Lucifer Book Two by Mike Carey – More I get into it, more I feel there’s a big flaw; Lucifer’s not just the strongest player on the table in his own universe, but the sharpest. He’ll win. But the weight of the plot isn’t on what to do, it’s whether he’ll win. Which he will.

Non-Fiction (tenuously so in some cases)

Understanding Chinese Fantasy Genres by Jeremy Bai – To the point, friendly and informative. Some of it I knew; more of it, particularly on cultural nuance, I didn’t. More focused on xianxia than wuxia and xuanhuan but still useful on all fronts.

The Fairbairn Manual of Knife Fighting by William L. Cassidy – 11 pages. Not sure it adds a huge amount to the world knowledge. Would have been better as an appendix to…

Get Tough! by William Fairbairn – First off, what a title. Second, love the WW2 illustrations. Third, love how often he recommends a knee to the balls. Ends the damn book with it. Anyway, don’t plan to go kneeing chaps in the balls, but solid research material.

Tubelo’s Green Fire by Shani Oates – Witchcraft research!

Sevillian Steel by James Loriega – Yes, I have been researching a lot of knife fighting. So far the most interesting one of the lost, not least for the glimpses into Andalucian culture.

New Worlds Year One by Marie Brennan – The book that sparked smouldering thoughts on worldbuilding’s purpose. Even as a book on information on how to build worlds, I’m not sure it offers that much more than doing a bunch of wiki dives, interesting as Brennan’s writing is

Genesis of the Grail Kings by Laurence Gardner – I enjoy a good ramble through wild leaps of speculation about our past, but this one was both too wild and not wild enough.

10/10 for starting every sentence of particularly shaky guesses with “clearly” though.

Lucifer Princeps by Peter Grey – More witchcraft research. I need a reference book on Middle Eastern myth that’s not particularly trying to prove anything for comparison’s sake

Still. Interesting dissection of the various rebellious/adversarial spirits of the Old Testament that ended up as one thing.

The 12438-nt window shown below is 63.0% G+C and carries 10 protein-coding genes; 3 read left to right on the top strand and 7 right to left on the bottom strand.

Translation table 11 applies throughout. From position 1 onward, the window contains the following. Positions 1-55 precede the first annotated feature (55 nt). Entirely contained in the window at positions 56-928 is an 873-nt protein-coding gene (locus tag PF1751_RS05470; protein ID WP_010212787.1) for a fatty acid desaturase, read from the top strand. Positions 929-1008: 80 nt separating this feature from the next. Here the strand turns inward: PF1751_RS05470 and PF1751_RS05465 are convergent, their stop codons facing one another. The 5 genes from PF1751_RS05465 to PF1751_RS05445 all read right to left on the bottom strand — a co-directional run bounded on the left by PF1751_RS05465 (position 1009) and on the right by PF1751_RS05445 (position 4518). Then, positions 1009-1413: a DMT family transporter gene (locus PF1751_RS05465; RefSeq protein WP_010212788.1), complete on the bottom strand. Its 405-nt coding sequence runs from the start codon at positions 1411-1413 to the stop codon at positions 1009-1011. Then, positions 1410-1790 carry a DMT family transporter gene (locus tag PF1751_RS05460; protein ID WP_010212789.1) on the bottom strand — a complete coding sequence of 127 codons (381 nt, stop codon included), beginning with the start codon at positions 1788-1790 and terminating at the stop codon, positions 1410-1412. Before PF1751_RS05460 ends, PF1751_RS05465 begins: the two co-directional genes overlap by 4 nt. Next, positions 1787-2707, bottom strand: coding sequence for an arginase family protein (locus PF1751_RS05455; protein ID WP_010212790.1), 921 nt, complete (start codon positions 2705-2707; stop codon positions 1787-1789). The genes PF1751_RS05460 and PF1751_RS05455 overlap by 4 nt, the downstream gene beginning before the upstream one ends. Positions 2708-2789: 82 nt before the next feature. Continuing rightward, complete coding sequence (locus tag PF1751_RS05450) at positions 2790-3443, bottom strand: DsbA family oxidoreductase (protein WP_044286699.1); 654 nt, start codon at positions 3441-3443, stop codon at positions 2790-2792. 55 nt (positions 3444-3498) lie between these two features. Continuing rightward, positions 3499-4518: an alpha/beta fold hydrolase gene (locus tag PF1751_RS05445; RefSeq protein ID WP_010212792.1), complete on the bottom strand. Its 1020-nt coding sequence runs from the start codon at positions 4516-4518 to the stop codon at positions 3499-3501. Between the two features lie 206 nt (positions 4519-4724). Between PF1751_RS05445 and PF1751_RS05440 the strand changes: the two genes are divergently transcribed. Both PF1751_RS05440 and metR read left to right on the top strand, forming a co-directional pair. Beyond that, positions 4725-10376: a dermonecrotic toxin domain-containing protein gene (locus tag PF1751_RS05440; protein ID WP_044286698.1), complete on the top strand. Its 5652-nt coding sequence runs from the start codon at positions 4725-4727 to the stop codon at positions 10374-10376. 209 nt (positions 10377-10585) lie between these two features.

Things That Happened to Peat That Don’t Involve Books

Well, for one thing, I can now run without pain. Mostly. Even sprint (for me…) and turn direction and everything. Hugely exciting for me.

Food and drink wise, I became obsessed with the Three Cup Chicken recipe I found on Serious Eats and made some the other day. I was right to be obsessed. I subbed the sugar for sweet soy sauce on the advice of other recipes and that was a great idea. That, and a stir fry using Tandoori Chicken and a bastardised Manchurian sauce for the noodles were some of the best things I ate last month. Certainly the best things I cooked. The best things that I brought that I ate were both at Borough Market, where The Ginger Pig sausage rolls continued to be a supreme source of happiness and the pork sandwich with Italian salsa verde I found somewhere was just delightful.

The best beer I drank was probably a tie between Hidden Springs’ The Tower – a French Toast Imperial Stout; Hidden Springs’ After Dinner Decadence – A Smores Imperial Stout with cherry that really lifted it; and Hidden Springs’ Humble Pie – A breakfast muffin Berliner Weisse. I was not fucking around when I told my London friends to get to Craft Beer Junction.

Music wise, I’ve been on a bit of a Fields of the Nephilim bender, giving both The Nephilim and Mourning Son full listens. I’ve also discovered I really like metal band Mare Cognitum, and am getting into Felled, and I really love the discovery of Voice of Drenai – David Gemmell inspired black metal? Sure, why the fuck not. And I have definitely enjoyed the weirdness of super slowed down Dead Can Dance remixes, like follows

One thought on “June 2021 Round Up

  1. Seems like your June reading went well overall. 🙂 I’m going to pick up Get Tough from here. And I’ve just started reading Third Nero by Lindsay Davies, so let’s see how that goes for me.

    Liked by 1 person